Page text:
NYU Langone doctors from the Thoracic Outlet Syndrome Program are experts in identifying thoracic outlet syndrome, which occurs when the arteries, veins, and nerves in the thoracic outlet, the space between the collarbone and the first rib, become compressed. There are three main types: neurogenic, venous, and arterial thoracic outlet syndrome.
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The most common type, neurogenic thoracic outlet syndrome, is caused by the compression of the brachial plexus, a network of nerves that extend from the spine through the neck and into the arm. It tends to occur in people who perform repetitive overhead arm movements in their job or participate in certain sports, such as swimming or baseball.
Neurogenic thoracic outlet syndrome can also develop in people who experience trauma to the neck or chest from a car accident or a fall. Sometimes, people with this condition are born with a misshapen first rib or a cervical rib, which is an extra rib located above the others. This can cause compression on the nerves in the area.
The resulting scar tissue may cause pain, numbness, tingling, headaches, or weakness in the arm and hand. Many people who have neurogenic thoracic outlet syndrome can be treated with highly specialized physical therapy.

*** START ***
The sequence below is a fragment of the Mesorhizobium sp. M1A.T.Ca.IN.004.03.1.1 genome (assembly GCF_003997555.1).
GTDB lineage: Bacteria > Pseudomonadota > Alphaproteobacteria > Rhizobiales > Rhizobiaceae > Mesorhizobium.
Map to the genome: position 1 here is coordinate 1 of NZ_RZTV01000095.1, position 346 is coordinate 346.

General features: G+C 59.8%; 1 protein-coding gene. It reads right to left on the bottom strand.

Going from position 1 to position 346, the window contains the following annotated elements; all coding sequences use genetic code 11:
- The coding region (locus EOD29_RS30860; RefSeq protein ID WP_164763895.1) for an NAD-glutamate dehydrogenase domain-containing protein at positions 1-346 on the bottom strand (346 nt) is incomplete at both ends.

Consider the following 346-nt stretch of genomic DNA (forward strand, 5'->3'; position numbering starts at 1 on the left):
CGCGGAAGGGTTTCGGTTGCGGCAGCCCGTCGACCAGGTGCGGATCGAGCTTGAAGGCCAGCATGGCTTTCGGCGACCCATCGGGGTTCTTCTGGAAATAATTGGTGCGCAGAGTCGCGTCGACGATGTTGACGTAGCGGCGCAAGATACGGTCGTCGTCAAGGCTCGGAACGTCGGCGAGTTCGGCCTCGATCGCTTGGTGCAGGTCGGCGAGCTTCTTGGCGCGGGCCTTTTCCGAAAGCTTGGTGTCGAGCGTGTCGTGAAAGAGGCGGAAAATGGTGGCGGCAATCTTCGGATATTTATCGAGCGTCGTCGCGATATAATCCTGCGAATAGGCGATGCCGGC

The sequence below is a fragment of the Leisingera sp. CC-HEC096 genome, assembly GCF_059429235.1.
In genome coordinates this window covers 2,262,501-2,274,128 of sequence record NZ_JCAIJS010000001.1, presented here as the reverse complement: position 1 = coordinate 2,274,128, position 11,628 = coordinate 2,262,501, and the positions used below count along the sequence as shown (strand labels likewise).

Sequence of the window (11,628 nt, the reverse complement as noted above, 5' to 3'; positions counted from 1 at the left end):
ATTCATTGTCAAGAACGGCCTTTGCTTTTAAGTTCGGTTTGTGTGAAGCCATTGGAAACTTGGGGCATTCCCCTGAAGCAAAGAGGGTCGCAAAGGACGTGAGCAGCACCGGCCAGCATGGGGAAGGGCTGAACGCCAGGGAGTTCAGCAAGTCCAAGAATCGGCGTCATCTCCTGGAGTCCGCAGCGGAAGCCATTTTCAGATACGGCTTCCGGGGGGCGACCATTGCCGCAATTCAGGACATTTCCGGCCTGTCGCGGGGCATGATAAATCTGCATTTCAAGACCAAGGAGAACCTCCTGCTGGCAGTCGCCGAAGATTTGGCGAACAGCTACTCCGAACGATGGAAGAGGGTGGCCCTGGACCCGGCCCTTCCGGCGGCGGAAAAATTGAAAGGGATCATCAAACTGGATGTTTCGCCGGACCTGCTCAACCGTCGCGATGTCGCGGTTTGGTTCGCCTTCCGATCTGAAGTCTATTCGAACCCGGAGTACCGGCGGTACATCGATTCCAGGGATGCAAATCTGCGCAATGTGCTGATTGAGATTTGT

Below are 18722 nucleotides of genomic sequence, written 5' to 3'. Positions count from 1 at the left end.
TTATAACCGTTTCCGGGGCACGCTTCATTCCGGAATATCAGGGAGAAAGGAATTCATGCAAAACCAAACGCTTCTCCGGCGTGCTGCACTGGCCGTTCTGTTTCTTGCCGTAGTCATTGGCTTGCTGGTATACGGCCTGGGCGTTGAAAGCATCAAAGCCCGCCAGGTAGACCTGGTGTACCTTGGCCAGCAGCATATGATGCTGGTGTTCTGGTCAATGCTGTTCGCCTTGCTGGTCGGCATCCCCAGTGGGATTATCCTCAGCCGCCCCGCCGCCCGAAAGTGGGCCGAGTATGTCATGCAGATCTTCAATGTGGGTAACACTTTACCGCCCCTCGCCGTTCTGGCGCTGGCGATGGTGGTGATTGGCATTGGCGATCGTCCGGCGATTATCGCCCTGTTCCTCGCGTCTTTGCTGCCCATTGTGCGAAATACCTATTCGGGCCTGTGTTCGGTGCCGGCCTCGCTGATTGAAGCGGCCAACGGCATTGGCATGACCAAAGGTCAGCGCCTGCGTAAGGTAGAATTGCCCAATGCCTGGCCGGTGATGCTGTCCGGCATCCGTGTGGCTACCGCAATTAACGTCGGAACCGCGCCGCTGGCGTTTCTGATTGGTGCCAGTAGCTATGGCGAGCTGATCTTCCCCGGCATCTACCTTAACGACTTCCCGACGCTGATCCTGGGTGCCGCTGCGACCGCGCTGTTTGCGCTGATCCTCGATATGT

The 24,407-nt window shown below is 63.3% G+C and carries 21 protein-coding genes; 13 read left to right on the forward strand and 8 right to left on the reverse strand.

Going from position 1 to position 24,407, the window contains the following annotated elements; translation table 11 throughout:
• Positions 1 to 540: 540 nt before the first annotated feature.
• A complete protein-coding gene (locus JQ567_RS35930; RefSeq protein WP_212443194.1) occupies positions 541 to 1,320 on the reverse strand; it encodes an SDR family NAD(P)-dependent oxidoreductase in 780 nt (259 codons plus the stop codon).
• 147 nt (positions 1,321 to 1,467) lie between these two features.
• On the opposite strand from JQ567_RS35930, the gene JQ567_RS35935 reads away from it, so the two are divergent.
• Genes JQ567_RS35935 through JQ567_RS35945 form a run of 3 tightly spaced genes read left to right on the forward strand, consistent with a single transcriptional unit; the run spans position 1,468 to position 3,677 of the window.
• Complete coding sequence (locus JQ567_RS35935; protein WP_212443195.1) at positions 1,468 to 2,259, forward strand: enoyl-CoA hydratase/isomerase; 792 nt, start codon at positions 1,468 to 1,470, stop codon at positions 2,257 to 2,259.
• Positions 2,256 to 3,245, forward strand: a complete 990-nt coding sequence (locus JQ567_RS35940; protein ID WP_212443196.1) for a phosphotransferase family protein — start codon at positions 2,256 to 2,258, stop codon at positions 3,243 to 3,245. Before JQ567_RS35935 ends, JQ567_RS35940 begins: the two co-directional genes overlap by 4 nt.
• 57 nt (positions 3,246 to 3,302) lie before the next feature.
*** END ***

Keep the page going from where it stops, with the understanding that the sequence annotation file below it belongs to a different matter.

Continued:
Venous thoracic outlet syndrome is caused by the compression of a subclavian vein, a vein under the collarbone that carries blood from the upper extremities—including the shoulders, arms, and hands—to the heart. This compression can lead to blood clots, which can travel to the heart and lungs and be life-threatening. Patients often have a swollen and painful arm, with dark-blue discoloration, resulting from dilated veins filled with blood clots.
People with this condition are frequently born with a narrowing of the space where the subclavian vein extends from the shoulder to the heart. Overuse of the arm and shoulder, such as during sports or work, causes the veins in the thoracic outlet to become compressed, which can lead to blood clots.
Doctors may recommend anticoagulants, commonly known as blood thinners, and a minimally invasive procedure to remove most of the clots within the veins. Once clots are removed, the compression can be simultaneously diagnosed using imaging tests such as venography or MRI scans. After clot removal, most patients benefit from removal of the first rib.
This type of thoracic outlet syndrome is caused by compression of the subclavian artery, which is the main artery from the chest to the arm. The condition can be the result of a large first rib or an abnormal cervical rib. Repeated compression can lead to a trauma in the artery, causing formation of clots, which can travel down the arm toward the hand. This can also lead to aneurysms forming in the subclavian artery.
Symptoms develop after a blood clot breaks apart and a piece of it flows into the arm, blocking circulation in the elbow or hand. Symptoms include coldness, numbness, pain, and tingling in the arm and hand. The hand or fingers may also turn white when the subclavian artery is compressed.
Treatment may require removal of blood clots, reconstruction of the artery, and removal of the first rib or cervical rib.
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